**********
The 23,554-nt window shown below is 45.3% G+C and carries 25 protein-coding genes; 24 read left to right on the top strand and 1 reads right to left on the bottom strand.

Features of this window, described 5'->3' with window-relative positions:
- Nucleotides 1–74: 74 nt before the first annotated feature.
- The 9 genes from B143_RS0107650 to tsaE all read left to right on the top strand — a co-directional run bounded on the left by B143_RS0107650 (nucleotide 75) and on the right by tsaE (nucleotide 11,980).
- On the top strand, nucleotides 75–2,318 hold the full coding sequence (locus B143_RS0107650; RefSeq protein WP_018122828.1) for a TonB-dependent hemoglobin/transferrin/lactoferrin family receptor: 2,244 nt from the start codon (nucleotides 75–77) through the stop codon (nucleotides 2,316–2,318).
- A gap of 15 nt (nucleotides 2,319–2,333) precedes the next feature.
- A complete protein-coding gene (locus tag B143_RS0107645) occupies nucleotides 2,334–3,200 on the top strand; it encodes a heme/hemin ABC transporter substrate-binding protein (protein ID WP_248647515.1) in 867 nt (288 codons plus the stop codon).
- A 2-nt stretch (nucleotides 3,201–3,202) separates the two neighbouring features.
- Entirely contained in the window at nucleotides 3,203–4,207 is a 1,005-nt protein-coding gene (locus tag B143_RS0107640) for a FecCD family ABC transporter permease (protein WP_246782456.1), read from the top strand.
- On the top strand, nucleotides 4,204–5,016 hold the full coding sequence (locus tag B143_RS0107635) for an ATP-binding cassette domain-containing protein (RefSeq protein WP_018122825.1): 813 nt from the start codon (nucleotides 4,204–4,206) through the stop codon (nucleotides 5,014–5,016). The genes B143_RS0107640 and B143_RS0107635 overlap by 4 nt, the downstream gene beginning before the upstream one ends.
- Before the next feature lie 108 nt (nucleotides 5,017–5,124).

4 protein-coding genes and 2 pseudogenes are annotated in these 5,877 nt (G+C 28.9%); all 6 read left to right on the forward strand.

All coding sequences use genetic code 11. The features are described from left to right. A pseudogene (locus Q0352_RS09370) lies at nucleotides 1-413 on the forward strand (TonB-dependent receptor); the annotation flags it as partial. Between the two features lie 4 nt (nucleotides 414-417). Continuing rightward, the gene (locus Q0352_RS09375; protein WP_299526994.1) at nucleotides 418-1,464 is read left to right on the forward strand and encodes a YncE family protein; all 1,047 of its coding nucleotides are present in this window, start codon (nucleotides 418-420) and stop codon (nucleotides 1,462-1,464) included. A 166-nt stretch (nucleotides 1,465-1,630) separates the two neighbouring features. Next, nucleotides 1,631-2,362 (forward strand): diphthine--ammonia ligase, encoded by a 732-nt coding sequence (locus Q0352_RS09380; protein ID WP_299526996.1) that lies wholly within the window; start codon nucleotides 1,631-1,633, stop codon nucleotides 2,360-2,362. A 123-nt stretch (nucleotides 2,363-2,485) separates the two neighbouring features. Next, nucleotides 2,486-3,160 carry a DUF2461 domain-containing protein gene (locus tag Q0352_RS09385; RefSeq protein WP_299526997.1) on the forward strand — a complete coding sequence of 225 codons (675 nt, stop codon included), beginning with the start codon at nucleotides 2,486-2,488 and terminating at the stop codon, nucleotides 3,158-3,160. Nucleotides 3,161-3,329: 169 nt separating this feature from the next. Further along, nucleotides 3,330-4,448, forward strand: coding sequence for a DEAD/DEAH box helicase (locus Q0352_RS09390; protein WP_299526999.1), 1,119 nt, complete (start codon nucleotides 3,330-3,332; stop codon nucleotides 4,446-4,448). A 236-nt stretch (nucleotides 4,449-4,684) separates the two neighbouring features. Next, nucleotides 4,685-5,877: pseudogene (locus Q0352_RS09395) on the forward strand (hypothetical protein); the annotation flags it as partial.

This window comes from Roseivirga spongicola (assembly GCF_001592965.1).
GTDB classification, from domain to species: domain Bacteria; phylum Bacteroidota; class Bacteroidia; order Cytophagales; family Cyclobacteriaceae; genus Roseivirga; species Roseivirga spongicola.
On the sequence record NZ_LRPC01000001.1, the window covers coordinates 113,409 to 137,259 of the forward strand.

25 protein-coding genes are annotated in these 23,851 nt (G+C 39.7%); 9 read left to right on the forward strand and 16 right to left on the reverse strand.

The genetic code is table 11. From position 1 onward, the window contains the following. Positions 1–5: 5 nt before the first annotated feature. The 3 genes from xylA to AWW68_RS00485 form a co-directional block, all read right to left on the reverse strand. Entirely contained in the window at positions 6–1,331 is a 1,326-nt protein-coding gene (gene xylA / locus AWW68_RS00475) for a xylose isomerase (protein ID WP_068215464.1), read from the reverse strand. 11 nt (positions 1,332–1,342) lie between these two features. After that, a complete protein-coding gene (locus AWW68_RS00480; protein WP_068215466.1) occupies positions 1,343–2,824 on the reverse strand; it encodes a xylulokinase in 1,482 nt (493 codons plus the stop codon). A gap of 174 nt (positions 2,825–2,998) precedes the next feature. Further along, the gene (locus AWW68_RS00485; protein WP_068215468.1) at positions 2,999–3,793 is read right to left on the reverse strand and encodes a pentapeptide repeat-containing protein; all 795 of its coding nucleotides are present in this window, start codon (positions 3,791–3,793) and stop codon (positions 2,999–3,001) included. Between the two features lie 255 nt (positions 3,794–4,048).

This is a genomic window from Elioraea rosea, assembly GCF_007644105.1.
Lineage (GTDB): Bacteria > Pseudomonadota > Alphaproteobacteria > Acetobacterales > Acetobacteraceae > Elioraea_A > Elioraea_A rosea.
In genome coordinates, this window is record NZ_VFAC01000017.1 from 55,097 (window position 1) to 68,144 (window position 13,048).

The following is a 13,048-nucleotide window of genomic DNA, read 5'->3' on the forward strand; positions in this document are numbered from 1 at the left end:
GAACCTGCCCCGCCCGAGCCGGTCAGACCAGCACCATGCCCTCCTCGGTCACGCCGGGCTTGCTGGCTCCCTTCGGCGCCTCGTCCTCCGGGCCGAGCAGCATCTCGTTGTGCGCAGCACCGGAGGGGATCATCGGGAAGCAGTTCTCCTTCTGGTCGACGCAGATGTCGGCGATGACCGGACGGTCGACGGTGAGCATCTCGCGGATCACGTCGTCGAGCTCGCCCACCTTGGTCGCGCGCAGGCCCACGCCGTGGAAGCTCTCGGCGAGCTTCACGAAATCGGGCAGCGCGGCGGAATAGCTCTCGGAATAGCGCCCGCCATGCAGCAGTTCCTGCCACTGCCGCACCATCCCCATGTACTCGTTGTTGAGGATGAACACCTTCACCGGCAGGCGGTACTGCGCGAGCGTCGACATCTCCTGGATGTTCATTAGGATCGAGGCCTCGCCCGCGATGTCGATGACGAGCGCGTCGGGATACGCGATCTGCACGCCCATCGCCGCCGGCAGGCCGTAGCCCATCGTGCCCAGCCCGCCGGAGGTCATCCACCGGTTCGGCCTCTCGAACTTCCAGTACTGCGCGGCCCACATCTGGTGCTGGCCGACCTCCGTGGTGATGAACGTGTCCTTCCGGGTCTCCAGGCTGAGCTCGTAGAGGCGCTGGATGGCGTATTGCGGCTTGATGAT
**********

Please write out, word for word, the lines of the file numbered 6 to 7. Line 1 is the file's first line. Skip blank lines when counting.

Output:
- A gap of 15 nt (nucleotides 2,319–2,333) precedes the next feature.
- A complete protein-coding gene (locus tag B143_RS0107645) occupies nucleotides 2,334–3,200 on the top strand; it encodes a heme/hemin ABC transporter substrate-binding protein (protein ID WP_248647515.1) in 867 nt (288 codons plus the stop codon).